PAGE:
Throughout the same line also,

Mr. Smith continues,

were at intervals noticed a vast and almost continuous number of wooden piles, which in

Prince's Street

were particularly frequent, and where also they descended much deeper. The nature of the ground, and the quantity of these piles, tend to strengthen the probability of a channel having flowed in this direction, draining off the water from the adjoining marshes, and that too (from the numerous Roman remains accompanying these indications) at a very remote period.

[n.167.2]  The same peculiarities mark a considerable portion of the soil that is in course of being


turned up while we write under the site of the late . In seeking a firm foundation for the new building, the workmen in place have been obliged to make their way through a stratum, at least or feet in thickness, of moist, black earth, interspersed with shells of fishes, horns, bones, and other animal remains. At the bottom, too, some strong oaken piles had been driven in to-support the made earth. It was evidently a place into which rubbish of all kinds had been thrown, to fill up either a deserted gravel-pit, or more probably a natural hollow formed by some stray rivulet from the great fen to the north, over which it was desired to build. The Roman remains found in and near the Bank are described by Mr. Smith as having been more various and of a more interesting kind than had been met with in any other part of London; but we could not learn that anything except a few bits of pottery and some common coins had been picked up here. Over the black rubbish, however, laid on a substratum of gravelly earth about feet thick, were remains of Roman building, in particular a square-shaped tablet, apparently the basis.of a pillar, built of large flat bricks, encrusted with a very hard cement in which the mouldings were formed, exactly as is done in the London architecture of the present day. Nay, over this, and separated from it by some more made earth, were other extensive stone and brick foundations, which had also very much of a Roman look, and yet appeared evidently to have been laid down without any regard to those below, or perhaps even a knowledge of their existence. From this and other appearances of the same kind it would almost seem that, even during the period of the Roman occupation, the original Roman London had been in great part superseded by a new city built over it and out of its ruins.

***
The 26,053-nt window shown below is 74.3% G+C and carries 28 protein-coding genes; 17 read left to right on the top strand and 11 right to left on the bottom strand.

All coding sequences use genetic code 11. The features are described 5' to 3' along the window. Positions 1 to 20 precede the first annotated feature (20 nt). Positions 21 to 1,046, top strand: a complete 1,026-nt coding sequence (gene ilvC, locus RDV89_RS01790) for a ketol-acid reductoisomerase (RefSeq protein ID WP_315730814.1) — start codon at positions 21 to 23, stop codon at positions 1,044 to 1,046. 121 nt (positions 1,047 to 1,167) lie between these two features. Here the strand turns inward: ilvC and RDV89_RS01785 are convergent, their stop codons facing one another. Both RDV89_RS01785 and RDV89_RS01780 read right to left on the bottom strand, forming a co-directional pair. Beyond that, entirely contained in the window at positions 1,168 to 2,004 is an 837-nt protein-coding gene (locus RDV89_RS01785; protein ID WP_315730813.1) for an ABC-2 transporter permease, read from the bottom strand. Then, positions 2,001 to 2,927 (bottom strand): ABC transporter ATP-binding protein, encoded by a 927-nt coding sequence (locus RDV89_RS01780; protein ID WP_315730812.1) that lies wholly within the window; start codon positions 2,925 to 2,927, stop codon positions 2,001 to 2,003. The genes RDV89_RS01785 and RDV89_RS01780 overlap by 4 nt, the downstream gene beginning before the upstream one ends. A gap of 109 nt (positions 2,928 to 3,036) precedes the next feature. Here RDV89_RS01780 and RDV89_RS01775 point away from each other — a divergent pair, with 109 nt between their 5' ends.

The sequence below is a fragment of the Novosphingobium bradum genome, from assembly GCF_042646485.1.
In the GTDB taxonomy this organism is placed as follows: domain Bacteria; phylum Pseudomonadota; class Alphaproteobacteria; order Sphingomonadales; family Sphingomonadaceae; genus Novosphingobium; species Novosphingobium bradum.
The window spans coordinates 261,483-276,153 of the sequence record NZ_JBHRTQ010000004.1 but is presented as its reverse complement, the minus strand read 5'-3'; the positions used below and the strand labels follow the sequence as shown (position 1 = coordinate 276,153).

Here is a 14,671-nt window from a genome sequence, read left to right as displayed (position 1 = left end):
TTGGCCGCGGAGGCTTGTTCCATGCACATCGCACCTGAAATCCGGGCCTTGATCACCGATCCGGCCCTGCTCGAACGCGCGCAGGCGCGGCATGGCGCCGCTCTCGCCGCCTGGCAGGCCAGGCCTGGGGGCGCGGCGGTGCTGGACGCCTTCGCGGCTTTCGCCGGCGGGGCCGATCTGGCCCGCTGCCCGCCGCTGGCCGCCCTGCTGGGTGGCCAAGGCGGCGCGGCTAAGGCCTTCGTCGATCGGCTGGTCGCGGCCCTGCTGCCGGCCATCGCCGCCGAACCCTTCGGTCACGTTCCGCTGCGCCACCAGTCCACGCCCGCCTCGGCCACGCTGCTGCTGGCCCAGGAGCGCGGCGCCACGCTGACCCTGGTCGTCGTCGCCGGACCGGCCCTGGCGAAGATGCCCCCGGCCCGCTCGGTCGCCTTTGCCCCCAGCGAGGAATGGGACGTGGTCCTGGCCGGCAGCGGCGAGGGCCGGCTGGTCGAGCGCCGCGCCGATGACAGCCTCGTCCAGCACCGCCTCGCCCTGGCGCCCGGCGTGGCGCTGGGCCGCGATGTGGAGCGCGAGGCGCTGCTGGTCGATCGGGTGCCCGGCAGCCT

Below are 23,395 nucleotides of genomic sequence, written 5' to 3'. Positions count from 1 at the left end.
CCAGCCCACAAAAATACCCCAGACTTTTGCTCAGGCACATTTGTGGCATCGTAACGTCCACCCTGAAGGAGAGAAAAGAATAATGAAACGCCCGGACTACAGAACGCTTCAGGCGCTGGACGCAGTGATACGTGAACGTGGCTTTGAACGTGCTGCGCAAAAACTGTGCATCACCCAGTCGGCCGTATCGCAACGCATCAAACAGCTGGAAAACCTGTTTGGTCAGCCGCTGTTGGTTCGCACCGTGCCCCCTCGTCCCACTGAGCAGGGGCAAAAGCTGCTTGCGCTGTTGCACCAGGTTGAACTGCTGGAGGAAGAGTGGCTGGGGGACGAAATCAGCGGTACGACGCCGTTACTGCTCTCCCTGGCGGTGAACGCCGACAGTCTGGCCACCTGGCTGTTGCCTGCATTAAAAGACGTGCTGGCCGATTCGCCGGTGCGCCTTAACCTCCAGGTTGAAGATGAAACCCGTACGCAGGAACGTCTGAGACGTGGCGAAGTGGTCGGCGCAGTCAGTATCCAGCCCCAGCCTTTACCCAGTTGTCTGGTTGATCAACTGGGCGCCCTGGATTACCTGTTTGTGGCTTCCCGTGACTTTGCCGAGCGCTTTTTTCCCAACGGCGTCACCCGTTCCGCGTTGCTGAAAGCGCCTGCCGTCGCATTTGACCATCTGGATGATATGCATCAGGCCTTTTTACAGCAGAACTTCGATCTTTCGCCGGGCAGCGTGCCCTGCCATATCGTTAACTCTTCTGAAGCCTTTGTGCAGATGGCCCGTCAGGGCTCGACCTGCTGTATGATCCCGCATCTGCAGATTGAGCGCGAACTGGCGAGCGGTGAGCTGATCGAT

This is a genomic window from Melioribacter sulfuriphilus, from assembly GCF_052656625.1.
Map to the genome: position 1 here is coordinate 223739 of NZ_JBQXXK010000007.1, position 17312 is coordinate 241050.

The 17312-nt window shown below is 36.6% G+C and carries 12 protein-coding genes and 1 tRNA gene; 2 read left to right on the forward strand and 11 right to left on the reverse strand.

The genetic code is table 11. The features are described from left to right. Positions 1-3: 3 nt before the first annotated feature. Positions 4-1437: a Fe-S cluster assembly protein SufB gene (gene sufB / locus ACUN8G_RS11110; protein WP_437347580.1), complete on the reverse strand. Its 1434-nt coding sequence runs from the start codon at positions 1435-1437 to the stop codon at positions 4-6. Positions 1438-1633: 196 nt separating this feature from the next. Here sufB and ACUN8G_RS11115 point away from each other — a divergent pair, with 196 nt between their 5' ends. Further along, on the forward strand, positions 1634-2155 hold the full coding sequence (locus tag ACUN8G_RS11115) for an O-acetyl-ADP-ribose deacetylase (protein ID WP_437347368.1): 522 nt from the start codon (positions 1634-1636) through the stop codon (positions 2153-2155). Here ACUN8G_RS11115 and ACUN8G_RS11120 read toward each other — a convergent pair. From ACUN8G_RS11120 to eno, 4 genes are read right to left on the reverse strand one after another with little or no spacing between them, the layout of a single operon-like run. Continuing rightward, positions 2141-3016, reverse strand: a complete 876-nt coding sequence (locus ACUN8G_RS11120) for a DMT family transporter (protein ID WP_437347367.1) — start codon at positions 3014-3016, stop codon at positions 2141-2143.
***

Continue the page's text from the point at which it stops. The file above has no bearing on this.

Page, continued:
[n.147.1] See No. V.-London Bridge.

[n.147.2] Dion's words are dia\ gefu/ras o)li/gon a)/nw Hist. Rom. lib. lx. c. 29.

[n.147.3] kaq' o(\ e)s te to\n w)keano\n e)kba/llei.--Dio. Hist. Rom. lib. lx. c.29.

[n.147.4] De Bell. Gall. v. 14.